The scene, the golden glow of last light across an English landscape with farmhands working the land, is indeed bucolic. Such imagery would have had seemed significant and very relevant to anyone viewing this work at the British Institution in London (where it was exhibited in 1830) given that the city, evermore industrialised, had become in the 1820s the largest city in Europe. However, Linnell is at pains not to diminish the intense labour of the potato pickers’ work - the long hours and the physicality of which is conveyed by the time of day and their close proximity to the ground itself. Arguably therefore, it is less a simple romantic image of a ‘better time’ but more a moralistic and poetic paen to the virtuous relationship between man and land; man and nature.
Linnell was one of a minority who realised the artistic genius of William Blake’s art during his lifetime, and in fact he even supported the visionary in his old age. Along with Samuel Palmer, Linnell was one of a group of artists known as The Ancients who espoused an appreciation for archaic art and who particularly admired the creative (and often religious) vision of Blake. Their subject matter was often drawn from the Bible, or as here, from a vision of a golden age of pastoral innocence and abundance that had both Vergilian and Christian overtones.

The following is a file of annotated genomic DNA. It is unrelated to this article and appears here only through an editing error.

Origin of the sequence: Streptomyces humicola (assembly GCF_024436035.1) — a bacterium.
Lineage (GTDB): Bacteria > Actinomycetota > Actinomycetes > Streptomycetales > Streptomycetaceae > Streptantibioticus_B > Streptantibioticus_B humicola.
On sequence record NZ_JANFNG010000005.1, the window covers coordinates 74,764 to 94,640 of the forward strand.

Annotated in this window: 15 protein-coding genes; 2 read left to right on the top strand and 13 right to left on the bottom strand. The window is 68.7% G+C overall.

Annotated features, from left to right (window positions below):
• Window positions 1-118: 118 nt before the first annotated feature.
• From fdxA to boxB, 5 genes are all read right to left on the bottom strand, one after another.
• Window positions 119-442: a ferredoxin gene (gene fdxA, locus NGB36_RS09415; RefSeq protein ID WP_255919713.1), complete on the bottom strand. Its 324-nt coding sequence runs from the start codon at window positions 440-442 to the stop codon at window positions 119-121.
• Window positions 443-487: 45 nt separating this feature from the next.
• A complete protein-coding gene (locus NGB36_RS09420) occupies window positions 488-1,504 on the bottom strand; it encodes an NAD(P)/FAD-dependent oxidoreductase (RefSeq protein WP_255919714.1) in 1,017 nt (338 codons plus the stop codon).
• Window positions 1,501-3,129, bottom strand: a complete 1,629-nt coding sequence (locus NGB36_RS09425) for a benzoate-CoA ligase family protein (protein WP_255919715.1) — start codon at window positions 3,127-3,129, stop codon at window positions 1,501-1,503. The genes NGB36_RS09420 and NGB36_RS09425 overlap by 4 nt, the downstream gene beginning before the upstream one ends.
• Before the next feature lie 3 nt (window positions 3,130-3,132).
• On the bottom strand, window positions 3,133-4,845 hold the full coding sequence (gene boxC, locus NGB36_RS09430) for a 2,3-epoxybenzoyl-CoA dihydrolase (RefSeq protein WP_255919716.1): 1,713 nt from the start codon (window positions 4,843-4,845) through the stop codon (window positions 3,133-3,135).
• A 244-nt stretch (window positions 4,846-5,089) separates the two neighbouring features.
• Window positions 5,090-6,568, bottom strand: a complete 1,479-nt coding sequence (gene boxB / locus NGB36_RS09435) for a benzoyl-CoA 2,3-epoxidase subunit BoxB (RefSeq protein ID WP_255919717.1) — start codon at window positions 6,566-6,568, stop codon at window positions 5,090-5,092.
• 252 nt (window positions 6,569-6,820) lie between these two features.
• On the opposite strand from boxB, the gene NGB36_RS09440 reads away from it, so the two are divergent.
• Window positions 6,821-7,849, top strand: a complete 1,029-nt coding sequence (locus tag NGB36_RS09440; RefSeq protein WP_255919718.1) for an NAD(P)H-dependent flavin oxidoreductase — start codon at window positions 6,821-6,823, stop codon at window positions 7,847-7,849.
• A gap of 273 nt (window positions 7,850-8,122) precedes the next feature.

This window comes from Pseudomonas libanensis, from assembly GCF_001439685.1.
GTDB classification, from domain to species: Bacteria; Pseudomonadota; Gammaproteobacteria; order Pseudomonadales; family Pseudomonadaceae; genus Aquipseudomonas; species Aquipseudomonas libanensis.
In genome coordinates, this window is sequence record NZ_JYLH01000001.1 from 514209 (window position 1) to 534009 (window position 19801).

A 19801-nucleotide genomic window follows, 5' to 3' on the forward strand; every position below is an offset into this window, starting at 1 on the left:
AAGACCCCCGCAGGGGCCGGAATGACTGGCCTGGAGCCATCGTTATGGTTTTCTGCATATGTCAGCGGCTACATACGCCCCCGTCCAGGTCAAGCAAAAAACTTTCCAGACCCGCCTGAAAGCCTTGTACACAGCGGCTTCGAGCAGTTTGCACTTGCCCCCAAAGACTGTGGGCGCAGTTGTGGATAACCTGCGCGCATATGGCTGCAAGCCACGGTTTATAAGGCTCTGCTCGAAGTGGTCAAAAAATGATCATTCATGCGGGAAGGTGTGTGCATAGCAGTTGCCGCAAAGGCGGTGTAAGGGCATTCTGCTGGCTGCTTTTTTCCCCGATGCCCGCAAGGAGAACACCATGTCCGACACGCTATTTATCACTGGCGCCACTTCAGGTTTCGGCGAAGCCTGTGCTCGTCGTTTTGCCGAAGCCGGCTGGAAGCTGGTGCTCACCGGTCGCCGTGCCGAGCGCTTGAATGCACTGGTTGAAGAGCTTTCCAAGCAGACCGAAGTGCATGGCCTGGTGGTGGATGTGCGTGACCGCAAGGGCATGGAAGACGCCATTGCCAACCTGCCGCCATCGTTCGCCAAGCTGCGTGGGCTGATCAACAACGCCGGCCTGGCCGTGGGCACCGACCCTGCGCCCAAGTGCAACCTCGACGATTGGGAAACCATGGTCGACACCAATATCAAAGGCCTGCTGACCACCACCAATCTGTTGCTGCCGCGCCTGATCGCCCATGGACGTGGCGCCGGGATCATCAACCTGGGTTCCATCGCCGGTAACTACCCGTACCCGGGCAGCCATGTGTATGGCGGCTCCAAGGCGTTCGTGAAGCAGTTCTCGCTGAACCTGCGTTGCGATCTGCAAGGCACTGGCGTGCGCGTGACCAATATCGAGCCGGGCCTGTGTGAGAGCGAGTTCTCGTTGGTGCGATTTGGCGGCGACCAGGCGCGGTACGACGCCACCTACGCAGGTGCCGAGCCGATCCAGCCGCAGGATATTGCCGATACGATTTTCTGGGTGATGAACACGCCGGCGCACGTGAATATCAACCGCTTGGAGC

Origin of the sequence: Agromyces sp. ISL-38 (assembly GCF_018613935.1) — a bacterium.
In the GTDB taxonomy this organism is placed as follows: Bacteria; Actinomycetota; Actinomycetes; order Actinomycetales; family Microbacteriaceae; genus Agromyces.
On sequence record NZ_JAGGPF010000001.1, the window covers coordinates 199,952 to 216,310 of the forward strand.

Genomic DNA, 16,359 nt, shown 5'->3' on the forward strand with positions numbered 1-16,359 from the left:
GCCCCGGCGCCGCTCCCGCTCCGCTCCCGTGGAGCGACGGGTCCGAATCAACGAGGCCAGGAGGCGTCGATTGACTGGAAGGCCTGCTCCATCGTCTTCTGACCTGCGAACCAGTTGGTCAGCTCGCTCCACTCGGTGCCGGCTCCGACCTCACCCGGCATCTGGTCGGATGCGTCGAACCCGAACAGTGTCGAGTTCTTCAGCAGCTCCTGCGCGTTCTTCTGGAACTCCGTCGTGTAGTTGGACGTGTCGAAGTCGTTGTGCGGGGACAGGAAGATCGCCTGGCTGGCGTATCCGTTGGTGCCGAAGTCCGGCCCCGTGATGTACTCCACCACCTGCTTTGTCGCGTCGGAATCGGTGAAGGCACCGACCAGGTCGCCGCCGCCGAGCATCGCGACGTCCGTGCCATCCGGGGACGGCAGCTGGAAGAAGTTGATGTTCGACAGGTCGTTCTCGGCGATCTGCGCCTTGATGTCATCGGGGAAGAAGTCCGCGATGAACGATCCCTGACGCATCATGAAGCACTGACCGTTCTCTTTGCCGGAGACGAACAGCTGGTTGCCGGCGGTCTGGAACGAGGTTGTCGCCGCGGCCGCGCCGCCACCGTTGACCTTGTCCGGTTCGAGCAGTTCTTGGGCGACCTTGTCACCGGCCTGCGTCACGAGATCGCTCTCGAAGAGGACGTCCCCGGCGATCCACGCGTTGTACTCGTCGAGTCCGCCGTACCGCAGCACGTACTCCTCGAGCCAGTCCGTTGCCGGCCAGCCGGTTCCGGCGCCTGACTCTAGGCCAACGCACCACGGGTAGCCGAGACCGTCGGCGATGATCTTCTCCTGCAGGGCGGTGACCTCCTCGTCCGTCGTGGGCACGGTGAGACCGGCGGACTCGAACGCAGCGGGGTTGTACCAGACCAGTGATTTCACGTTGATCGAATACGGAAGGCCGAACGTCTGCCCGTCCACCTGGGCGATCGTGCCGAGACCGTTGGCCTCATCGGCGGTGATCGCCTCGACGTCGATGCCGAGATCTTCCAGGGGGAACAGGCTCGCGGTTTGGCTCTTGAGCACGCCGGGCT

Like his contemporary and rival Constable, Linnell admired the naturalism and realism of Northern European Masters. No doubt he would have been particularly familiar with Rubens’ masterpiece, An Autumn Landscape with a View of Het Steen, formerly part of the collection of Sir George Beaumont and then only recently acquired by the National gallery in 1823. Like Ruben’s Linnell here uses panel as the support, which gives an intensity and verism to the colouring - but also in Linnell’s instance, his panel’s small size made it highly transportable and thus useful when on painting trips. Inspired by artists such as Rubens, John Linnell was one of a growing number of British artists in the 19th century interested in naturalism and making oil sketches and watercolour paintings of humble landscapes - often depicting labourers working the land like the present work and also such as Kensington Gravel Pits, Tate, 1812. Under his master John Varley and with contemporaries William Mulready and William Henry Hunt, Linnell would make trips, often along the Thames River, to sketch from nature. The present panel made upon one such trip this time to the Isle of Wight is at once a snapshot into a bygone world but also a wonderfully skilled impression of space, distance, light and air. Masterfully combined, Linnell has elevated the English landscape, like Rubens had done for Flanders before, to the same cultural status as that of the classical idyll of Roman Italy and Ancient Greece championed by Horace and Virgil.